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The Declaration of Independance- some scholars say we've been reading it wrong.

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Tinfoil hats, but its straight out of 1984. Make a little tweak to history, and suddenly the implications mean that you can do this much more that previously wasn't allowed.
-SeraphimLabs (July 06, 2014, 10:24 AM)
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+1 it being Tinfoil Hat.

It wouldn't fly here. Which is why any attempt at a power grab goes out of its way to avoid any mention of the Constitution or similar documents. All such power grabs (to date) have been justified using 'technical' legal arguments or very narrow and "nuanced" interpretations of provisions in the US Code.

The absolute last thing any of the endorsers of our current 'security' rules want to raise is a constitutional debate on the absolute legality of such measures. Because that is an argument they cannot win, no matter how hard they try to twist the Constitution to allow what they're doing.

And furthermore, they know it - as does everyone else. 8)

The thing I really find amazing about the Declaration of Independence is how it still resonates today.

The language in that document is a masterpiece of writing style. And the topics it discusses are still as important today as they were back then.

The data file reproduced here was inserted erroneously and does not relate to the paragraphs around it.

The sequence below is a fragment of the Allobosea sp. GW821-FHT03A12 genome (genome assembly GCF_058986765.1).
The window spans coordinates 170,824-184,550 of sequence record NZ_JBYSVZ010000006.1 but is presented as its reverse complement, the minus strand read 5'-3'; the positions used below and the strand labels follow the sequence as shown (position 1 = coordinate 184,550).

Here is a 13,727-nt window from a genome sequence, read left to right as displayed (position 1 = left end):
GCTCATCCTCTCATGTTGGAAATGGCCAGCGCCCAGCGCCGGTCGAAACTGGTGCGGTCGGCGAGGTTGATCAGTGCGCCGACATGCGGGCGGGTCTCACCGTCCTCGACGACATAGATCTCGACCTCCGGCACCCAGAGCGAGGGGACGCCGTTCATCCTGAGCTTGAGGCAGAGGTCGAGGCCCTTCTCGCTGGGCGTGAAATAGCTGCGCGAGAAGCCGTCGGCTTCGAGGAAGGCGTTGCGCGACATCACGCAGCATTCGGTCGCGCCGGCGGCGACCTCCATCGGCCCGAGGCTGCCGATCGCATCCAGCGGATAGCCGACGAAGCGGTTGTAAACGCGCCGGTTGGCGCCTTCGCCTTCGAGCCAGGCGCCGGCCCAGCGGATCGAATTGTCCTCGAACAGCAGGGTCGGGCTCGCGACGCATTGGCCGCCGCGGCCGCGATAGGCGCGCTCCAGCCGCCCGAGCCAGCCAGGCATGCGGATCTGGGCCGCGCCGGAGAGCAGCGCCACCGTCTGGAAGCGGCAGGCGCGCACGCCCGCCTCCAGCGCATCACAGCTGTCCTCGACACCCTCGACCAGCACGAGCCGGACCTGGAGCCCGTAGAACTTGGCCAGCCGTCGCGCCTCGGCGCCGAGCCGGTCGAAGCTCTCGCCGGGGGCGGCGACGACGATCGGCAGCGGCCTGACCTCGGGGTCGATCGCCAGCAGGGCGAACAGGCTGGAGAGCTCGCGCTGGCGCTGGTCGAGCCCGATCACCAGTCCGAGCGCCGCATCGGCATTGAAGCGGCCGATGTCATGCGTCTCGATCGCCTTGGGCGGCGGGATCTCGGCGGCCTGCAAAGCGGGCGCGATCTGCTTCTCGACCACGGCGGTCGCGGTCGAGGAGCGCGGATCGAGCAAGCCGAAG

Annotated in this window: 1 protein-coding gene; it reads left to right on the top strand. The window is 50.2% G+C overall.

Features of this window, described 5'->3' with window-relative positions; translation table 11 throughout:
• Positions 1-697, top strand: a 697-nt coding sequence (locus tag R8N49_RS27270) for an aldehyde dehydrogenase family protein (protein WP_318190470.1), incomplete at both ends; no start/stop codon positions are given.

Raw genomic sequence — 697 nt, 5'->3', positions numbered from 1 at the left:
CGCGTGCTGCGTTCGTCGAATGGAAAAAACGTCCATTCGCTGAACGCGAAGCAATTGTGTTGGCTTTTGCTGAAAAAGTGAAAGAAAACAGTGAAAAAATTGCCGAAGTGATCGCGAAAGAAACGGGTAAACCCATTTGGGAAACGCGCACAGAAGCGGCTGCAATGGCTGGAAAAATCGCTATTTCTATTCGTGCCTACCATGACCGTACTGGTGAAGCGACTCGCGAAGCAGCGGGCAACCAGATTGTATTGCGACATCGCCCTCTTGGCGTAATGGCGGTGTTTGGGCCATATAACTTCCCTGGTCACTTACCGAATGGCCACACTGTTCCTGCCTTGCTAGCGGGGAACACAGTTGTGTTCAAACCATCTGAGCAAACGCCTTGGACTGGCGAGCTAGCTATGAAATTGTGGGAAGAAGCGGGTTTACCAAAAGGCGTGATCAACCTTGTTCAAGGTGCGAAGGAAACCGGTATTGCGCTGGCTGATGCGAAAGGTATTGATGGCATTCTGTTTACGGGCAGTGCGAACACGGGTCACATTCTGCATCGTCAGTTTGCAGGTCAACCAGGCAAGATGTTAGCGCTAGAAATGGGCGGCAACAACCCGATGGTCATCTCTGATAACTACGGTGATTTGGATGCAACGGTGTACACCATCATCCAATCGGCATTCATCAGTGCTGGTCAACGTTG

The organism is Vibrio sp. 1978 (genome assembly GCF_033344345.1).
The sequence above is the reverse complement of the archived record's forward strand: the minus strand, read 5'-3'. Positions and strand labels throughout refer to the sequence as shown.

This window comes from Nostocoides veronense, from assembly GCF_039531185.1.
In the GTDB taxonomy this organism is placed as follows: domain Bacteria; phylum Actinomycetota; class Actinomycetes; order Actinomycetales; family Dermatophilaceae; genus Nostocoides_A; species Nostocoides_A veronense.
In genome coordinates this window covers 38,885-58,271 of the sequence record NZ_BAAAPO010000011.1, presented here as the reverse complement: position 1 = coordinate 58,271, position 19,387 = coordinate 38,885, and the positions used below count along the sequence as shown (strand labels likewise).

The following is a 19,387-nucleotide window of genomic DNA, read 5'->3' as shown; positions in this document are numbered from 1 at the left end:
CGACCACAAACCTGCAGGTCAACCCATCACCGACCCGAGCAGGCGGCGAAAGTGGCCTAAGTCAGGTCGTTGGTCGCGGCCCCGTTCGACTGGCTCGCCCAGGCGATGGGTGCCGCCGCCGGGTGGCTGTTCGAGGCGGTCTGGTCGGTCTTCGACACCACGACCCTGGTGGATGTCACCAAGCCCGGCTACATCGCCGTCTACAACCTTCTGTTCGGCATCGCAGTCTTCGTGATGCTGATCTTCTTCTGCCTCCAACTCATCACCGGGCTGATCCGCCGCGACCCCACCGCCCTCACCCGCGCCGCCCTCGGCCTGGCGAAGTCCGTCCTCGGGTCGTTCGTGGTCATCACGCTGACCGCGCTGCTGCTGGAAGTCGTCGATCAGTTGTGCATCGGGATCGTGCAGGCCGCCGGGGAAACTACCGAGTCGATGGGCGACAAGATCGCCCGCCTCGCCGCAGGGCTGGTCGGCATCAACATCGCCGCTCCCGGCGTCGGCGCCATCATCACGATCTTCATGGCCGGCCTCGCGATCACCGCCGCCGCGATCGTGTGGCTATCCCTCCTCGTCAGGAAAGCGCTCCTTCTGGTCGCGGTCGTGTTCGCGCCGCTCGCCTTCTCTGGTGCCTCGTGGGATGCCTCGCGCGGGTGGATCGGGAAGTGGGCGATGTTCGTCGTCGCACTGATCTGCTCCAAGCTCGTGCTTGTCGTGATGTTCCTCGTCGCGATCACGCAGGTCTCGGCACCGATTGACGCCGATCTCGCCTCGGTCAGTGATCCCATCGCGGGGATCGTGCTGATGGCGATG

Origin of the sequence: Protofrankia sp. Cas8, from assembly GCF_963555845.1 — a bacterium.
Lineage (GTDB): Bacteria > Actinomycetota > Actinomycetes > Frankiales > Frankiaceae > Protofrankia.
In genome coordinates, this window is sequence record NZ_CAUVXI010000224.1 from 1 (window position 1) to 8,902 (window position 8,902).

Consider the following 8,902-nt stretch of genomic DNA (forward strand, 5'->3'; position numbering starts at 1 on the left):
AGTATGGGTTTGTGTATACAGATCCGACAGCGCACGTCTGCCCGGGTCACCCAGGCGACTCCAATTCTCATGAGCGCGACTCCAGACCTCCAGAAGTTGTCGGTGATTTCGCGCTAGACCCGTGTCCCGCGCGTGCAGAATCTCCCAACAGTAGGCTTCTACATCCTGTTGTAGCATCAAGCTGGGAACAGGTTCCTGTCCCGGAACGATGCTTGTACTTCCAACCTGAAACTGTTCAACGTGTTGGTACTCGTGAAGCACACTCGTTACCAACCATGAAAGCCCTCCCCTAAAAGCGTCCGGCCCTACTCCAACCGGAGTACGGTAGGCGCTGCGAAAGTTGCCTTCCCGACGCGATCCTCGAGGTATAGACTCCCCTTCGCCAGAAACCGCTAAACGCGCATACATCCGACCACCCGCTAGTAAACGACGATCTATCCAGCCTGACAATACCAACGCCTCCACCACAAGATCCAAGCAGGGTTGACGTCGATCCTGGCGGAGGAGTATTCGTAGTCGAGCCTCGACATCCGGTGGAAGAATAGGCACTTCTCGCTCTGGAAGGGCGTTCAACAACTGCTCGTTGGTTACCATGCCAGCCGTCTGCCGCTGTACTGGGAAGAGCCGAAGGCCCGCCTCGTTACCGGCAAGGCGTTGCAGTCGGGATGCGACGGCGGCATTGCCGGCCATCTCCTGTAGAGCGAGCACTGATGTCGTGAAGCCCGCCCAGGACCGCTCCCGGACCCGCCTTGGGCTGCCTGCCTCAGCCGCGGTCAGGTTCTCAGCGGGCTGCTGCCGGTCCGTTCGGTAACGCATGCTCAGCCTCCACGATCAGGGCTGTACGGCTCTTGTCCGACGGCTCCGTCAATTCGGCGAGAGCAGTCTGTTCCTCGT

Like I said, it's a good read. :)

It's a fascinating idea that an old transcript could have an error that gets passed down through the years -- and a fascinating idea that a punctuation change could make a dramatic difference.
-mouser (July 06, 2014, 04:12 AM)
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Refer: Illuminated script.

As others have noted, I can't see how the presence or absence of that punctuation has any real effect on the meaning.

I don't think that there's any doubt about where the heads of the founders were at - folks like Jefferson and Franklin, who wrote it, or Madison who wrote much of the Constitution were very much interested in the (classical) liberal ideology, as in the writing of JS Mill. Their philosophy was all about the sovereignty of the individual, and were not of a communitarian bent.

You might not like that, you might think that we've learned better since then, but the body of writing from these guys is pretty clear, and it's nutty to believe that a single punctuation mark, whose impact escapes most of us anyway, should be taken to contradict all that.

but the body of writing from these guys is pretty clear,
-CWuestefeld (July 08, 2014, 11:57 AM)
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Excellent point. :Thmbsup:

We have library shelves of original writing, and large collections of personal letters, from several of these gentlemen. So it's not as if much imagination or scholarly debate is needed to grasp where they were coming from.


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